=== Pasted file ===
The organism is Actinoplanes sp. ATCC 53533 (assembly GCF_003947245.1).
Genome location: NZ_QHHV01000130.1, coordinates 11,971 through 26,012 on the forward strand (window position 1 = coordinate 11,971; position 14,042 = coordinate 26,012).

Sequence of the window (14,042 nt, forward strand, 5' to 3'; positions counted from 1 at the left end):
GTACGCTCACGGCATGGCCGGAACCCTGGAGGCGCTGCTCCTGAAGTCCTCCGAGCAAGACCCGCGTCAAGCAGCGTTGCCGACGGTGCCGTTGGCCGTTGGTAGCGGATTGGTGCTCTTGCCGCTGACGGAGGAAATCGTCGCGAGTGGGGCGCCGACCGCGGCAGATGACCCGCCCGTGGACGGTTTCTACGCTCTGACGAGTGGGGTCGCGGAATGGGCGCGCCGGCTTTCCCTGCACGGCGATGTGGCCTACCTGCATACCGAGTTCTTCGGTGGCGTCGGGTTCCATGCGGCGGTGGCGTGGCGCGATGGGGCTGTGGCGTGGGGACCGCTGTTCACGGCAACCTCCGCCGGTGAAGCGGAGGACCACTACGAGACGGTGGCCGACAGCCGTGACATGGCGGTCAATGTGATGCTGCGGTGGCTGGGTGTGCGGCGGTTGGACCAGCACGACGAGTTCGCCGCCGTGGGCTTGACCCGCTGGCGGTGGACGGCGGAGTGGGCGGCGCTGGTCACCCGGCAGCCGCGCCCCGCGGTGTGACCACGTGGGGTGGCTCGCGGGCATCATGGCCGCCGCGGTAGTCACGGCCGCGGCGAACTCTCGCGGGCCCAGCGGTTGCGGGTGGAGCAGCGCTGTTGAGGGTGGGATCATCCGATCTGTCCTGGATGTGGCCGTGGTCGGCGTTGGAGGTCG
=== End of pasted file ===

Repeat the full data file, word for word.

The organism is Actinoplanes sp. ATCC 53533 (assembly GCF_003947245.1).
Genome location: NZ_QHHV01000130.1, coordinates 11,971 through 26,012 on the forward strand (window position 1 = coordinate 11,971; position 14,042 = coordinate 26,012).

Sequence of the window (14,042 nt, forward strand, 5' to 3'; positions counted from 1 at the left end):
GTACGCTCACGGCATGGCCGGAACCCTGGAGGCGCTGCTCCTGAAGTCCTCCGAGCAAGACCCGCGTCAAGCAGCGTTGCCGACGGTGCCGTTGGCCGTTGGTAGCGGATTGGTGCTCTTGCCGCTGACGGAGGAAATCGTCGCGAGTGGGGCGCCGACCGCGGCAGATGACCCGCCCGTGGACGGTTTCTACGCTCTGACGAGTGGGGTCGCGGAATGGGCGCGCCGGCTTTCCCTGCACGGCGATGTGGCCTACCTGCATACCGAGTTCTTCGGTGGCGTCGGGTTCCATGCGGCGGTGGCGTGGCGCGATGGGGCTGTGGCGTGGGGACCGCTGTTCACGGCAACCTCCGCCGGTGAAGCGGAGGACCACTACGAGACGGTGGCCGACAGCCGTGACATGGCGGTCAATGTGATGCTGCGGTGGCTGGGTGTGCGGCGGTTGGACCAGCACGACGAGTTCGCCGCCGTGGGCTTGACCCGCTGGCGGTGGACGGCGGAGTGGGCGGCGCTGGTCACCCGGCAGCCGCGCCCCGCGGTGTGACCACGTGGGGTGGCTCGCGGGCATCATGGCCGCCGCGGTAGTCACGGCCGCGGCGAACTCTCGCGGGCCCAGCGGTTGCGGGTGGAGCAGCGCTGTTGAGGGTGGGATCATCCGATCTGTCCTGGATGTGGCCGTGGTCGGCGTTGGAGGTCG